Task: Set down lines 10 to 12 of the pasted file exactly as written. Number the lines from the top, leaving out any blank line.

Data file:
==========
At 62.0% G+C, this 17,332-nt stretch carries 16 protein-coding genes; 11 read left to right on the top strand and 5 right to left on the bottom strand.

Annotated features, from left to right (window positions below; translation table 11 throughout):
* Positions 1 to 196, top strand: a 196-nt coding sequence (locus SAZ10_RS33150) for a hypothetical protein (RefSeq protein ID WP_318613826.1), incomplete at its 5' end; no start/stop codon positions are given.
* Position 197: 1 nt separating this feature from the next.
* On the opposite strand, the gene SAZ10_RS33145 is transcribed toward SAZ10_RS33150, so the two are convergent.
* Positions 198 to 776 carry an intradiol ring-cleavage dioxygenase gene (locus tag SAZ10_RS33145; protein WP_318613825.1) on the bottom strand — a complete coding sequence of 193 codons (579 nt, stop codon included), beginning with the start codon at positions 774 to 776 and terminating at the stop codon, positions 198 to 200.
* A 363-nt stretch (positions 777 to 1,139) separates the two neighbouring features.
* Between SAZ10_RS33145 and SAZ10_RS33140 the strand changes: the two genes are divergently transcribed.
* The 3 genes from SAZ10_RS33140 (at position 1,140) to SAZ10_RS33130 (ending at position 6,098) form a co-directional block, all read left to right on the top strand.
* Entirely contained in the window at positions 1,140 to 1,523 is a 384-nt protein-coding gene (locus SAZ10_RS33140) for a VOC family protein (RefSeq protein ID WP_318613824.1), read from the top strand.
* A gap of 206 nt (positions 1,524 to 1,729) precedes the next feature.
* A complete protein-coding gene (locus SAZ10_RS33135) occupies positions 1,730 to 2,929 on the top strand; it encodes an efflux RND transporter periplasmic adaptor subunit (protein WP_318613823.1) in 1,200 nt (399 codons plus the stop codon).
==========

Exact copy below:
* Entirely contained in the window at positions 1,140 to 1,523 is a 384-nt protein-coding gene (locus SAZ10_RS33140) for a VOC family protein (RefSeq protein ID WP_318613824.1), read from the top strand.
* A gap of 206 nt (positions 1,524 to 1,729) precedes the next feature.
* A complete protein-coding gene (locus SAZ10_RS33135) occupies positions 1,730 to 2,929 on the top strand; it encodes an efflux RND transporter periplasmic adaptor subunit (protein WP_318613823.1) in 1,200 nt (399 codons plus the stop codon).